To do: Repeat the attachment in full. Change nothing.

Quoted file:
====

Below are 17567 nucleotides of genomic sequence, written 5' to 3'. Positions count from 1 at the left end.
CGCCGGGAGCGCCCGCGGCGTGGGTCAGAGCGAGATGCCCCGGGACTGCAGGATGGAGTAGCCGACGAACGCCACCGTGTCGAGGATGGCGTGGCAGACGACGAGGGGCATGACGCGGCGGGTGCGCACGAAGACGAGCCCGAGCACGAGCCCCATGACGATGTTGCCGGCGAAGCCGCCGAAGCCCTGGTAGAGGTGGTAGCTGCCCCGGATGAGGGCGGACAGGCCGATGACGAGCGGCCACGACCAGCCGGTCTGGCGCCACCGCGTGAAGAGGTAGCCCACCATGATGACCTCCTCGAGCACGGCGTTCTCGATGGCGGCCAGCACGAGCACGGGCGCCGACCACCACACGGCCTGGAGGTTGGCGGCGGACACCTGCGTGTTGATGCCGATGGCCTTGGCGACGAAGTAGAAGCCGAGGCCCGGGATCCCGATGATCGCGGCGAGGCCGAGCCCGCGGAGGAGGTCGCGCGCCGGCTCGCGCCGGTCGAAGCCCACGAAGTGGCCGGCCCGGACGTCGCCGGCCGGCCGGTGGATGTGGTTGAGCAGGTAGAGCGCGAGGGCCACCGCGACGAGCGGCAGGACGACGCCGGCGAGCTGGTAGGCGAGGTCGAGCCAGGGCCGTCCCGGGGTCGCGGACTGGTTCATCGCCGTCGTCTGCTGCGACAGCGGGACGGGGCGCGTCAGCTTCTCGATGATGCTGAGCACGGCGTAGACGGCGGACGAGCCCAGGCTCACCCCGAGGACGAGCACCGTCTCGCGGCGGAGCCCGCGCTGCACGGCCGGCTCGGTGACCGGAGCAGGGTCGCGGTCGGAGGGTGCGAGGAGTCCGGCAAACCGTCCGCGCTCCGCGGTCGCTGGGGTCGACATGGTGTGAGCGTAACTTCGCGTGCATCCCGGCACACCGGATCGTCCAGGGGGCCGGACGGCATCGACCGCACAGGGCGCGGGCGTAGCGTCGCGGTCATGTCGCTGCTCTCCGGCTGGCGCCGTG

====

Below are 17567 nucleotides of genomic sequence, written 5' to 3'. Positions count from 1 at the left end.
CGCCGGGAGCGCCCGCGGCGTGGGTCAGAGCGAGATGCCCCGGGACTGCAGGATGGAGTAGCCGACGAACGCCACCGTGTCGAGGATGGCGTGGCAGACGACGAGGGGCATGACGCGGCGGGTGCGCACGAAGACGAGCCCGAGCACGAGCCCCATGACGATGTTGCCGGCGAAGCCGCCGAAGCCCTGGTAGAGGTGGTAGCTGCCCCGGATGAGGGCGGACAGGCCGATGACGAGCGGCCACGACCAGCCGGTCTGGCGCCACCGCGTGAAGAGGTAGCCCACCATGATGACCTCCTCGAGCACGGCGTTCTCGATGGCGGCCAGCACGAGCACGGGCGCCGACCACCACACGGCCTGGAGGTTGGCGGCGGACACCTGCGTGTTGATGCCGATGGCCTTGGCGACGAAGTAGAAGCCGAGGCCCGGGATCCCGATGATCGCGGCGAGGCCGAGCCCGCGGAGGAGGTCGCGCGCCGGCTCGCGCCGGTCGAAGCCCACGAAGTGGCCGGCCCGGACGTCGCCGGCCGGCCGGTGGATGTGGTTGAGCAGGTAGAGCGCGAGGGCCACCGCGACGAGCGGCAGGACGACGCCGGCGAGCTGGTAGGCGAGGTCGAGCCAGGGCCGTCCCGGGGTCGCGGACTGGTTCATCGCCGTCGTCTGCTGCGACAGCGGGACGGGGCGCGTCAGCTTCTCGATGATGCTGAGCACGGCGTAGACGGCGGACGAGCCCAGGCTCACCCCGAGGACGAGCACCGTCTCGCGGCGGAGCCCGCGCTGCACGGCCGGCTCGGTGACCGGAGCAGGGTCGCGGTCGGAGGGTGCGAGGAGTCCGGCAAACCGTCCGCGCTCCGCGGTCGCTGGGGTCGACATGGTGTGAGCGTAACTTCGCGTGCATCCCGGCACACCGGATCGTCCAGGGGGCCGGACGGCATCGACCGCACAGGGCGCGGGCGTAGCGTCGCGGTCATGTCGCTGCTCTCCGGCTGGCGCCGTG